U.S. to Consider Humanitarian Aid to Afghan Refugees; Many Fear Worst Is Yet to Come
Hundreds of thousands of Afghans continue to attempt to flee Afghanistan in fear of US retaliation against Osama bin Laden and the Taliban. However, the situation is being exacerbated by the ongoing humanitarian crisis in Afghanistan brought on by a 3-year drought, food shortage, border closings, and the Taliban’s repressive regime. The U.N. has confirmed pre-famine conditions in Afghanistan. Some 5.5 million single Afghan women are in need of food. Some have turned to eating grass and animal fodder. About one hundred thousand Afghan refugees are already waiting at the Afghanistan-Pakistan border, which has been closed since last weekend. Tens of thousands had already fled after September 11 before the borders closed. Some 3.5 million refugees were already in Pakistan with little food, clothing, and shelter. U.N officials estimate that about 75% of Afghan refugees are women and children. Senior official for the United Nations High Commissioner for Refugees, Yusuf Hassan declared, “The situation is far worse than it has ever been.”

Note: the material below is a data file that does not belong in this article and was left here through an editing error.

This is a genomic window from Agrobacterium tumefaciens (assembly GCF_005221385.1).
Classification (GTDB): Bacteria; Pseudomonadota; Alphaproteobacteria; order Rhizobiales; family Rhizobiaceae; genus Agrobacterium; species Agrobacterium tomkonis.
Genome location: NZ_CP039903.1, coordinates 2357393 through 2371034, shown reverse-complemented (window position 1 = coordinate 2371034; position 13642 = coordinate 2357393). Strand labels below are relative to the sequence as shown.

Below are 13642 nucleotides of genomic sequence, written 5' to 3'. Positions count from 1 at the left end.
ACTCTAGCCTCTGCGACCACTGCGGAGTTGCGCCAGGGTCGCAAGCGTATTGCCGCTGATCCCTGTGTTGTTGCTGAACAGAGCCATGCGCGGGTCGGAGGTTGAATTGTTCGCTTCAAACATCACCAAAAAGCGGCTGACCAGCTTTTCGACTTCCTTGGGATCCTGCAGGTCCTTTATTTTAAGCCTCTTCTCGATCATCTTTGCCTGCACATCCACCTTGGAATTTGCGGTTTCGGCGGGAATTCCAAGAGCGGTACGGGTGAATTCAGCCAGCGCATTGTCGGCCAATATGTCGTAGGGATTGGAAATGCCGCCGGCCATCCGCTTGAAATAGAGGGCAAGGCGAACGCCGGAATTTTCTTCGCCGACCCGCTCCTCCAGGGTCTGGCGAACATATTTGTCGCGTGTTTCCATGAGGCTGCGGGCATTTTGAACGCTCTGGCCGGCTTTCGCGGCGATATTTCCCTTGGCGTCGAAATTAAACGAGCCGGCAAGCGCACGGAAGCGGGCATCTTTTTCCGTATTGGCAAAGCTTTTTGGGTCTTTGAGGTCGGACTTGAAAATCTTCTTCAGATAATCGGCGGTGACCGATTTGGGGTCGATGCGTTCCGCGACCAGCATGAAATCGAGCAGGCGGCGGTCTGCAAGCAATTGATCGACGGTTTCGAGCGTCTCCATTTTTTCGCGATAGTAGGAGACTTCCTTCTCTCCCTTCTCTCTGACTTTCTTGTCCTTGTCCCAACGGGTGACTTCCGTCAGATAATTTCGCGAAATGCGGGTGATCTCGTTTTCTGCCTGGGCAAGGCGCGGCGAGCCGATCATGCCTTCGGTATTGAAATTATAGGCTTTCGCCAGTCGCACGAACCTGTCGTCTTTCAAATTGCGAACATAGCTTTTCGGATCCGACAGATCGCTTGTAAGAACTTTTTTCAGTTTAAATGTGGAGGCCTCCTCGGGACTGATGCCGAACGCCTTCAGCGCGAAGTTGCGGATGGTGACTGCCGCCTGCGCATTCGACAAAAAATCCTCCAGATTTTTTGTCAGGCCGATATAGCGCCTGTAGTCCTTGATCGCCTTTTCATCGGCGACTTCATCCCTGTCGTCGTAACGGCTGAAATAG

During the next two weeks, the Senate Foreign Operations Committee will move to increase U.S. humanitarian aid, the world’s largest source, to Afghan refugees. To date the U.S. has contributed $131 million to the Afghan humanitarian crisis and is the largest donor. Other countries have also just announced aid packages for Afghan refugees. Japan pledged $40 million Friday, as well as Australia who has committed $14 million. All aid will be distributed through international human service agencies and international non-governmental organizations, such as the International Red Cross.
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Currently, there are four petitioners on the case: the mother of the survivor, the Federation of Women Lawyers-Kenya, and two other women's rights advocates. . . .
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In 2000, Arizona voters amended their constitution, shifting the responsibility of drawing congressional districts, previously held by the state legislature, to a panel called the Arizona Independent Redistricting Commission. . . .